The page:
CIfAs Voluntary and Community Special Interest Group (VCSIG) releases their report on community engagement work requested within the UK planning system with key suggestions to implementing public benefit activities in development-led investigations. The report can be found on VCSIG's webpage and directly here.
The historic environment, like the natural environment, is a shared, irreplaceable resource. It is managed – and researched, cared for and conserved – on behalf of, and for the benefit of, society. Increasing understanding of the past is at the heart of everything archaeologists do and is, itself, a public benefit. Some public benefit in the UK is delivered through community engagement practice supported by the planning system.
This report comes from a survey led by CIfA's Voluntary and Community Special Interest Group, which asked local archaeological planning advisors about what types of community engagement work was being requested a part of the planning process and identifying percieved barriers and, furthermore, the potential routes to increase the delivery and impact of engagement work.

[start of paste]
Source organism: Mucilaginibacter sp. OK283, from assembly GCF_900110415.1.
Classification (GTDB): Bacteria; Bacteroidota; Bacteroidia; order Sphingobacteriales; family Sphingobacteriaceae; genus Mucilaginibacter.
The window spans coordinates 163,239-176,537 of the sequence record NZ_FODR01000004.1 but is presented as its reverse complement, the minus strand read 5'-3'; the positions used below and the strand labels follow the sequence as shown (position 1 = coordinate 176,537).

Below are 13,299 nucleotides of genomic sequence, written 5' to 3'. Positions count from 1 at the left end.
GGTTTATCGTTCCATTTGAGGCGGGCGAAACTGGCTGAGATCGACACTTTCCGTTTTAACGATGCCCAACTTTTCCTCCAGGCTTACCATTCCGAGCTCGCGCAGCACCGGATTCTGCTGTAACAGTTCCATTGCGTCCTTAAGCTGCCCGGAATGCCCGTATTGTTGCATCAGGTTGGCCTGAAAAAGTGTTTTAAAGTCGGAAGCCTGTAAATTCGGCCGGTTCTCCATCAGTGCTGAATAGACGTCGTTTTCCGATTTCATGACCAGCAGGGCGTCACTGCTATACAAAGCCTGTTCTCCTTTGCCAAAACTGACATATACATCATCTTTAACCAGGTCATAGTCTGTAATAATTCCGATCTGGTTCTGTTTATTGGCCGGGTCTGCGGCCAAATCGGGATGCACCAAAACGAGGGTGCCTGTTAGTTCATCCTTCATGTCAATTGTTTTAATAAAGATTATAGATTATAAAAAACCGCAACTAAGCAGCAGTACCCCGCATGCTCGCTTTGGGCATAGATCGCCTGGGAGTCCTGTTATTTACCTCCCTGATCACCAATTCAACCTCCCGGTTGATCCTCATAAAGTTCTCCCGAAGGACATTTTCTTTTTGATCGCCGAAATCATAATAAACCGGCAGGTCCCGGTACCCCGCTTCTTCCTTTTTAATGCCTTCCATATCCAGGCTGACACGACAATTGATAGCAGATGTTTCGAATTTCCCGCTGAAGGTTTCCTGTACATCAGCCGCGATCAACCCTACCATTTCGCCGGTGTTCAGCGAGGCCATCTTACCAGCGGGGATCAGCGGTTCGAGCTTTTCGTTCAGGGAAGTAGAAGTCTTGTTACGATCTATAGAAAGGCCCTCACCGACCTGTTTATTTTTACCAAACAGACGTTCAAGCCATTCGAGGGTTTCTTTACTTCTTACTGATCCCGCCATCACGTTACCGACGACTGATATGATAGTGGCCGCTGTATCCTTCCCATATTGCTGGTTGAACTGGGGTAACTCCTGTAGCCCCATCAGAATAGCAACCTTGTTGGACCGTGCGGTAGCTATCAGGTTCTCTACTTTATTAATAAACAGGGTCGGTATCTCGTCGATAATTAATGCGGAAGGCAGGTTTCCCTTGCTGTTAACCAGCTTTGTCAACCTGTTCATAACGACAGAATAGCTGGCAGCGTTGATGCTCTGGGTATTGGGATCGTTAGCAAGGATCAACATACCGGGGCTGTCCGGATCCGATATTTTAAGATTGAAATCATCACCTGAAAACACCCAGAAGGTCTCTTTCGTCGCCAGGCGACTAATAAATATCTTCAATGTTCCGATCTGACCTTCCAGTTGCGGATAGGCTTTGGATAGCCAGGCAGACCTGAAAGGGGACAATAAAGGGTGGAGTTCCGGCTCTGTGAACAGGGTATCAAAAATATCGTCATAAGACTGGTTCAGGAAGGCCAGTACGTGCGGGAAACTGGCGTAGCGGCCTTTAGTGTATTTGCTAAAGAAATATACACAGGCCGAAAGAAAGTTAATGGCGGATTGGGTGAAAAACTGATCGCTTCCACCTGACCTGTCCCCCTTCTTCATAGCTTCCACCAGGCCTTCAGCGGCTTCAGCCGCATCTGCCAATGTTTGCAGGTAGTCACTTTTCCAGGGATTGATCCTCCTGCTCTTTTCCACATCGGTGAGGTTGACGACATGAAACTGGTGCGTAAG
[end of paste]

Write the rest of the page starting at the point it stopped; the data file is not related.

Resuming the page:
“Generally, even very modest 'public engagement' in a very simple form, is often appreciated by developers as contributing to the social value of their development.”
- Survey respondent
The report takes an angle previously unhighlighted by survey. To read the full report visit VCSIG's webpage, or click here. For futher information on public benefit and archaeology, see CIfA's information sheet.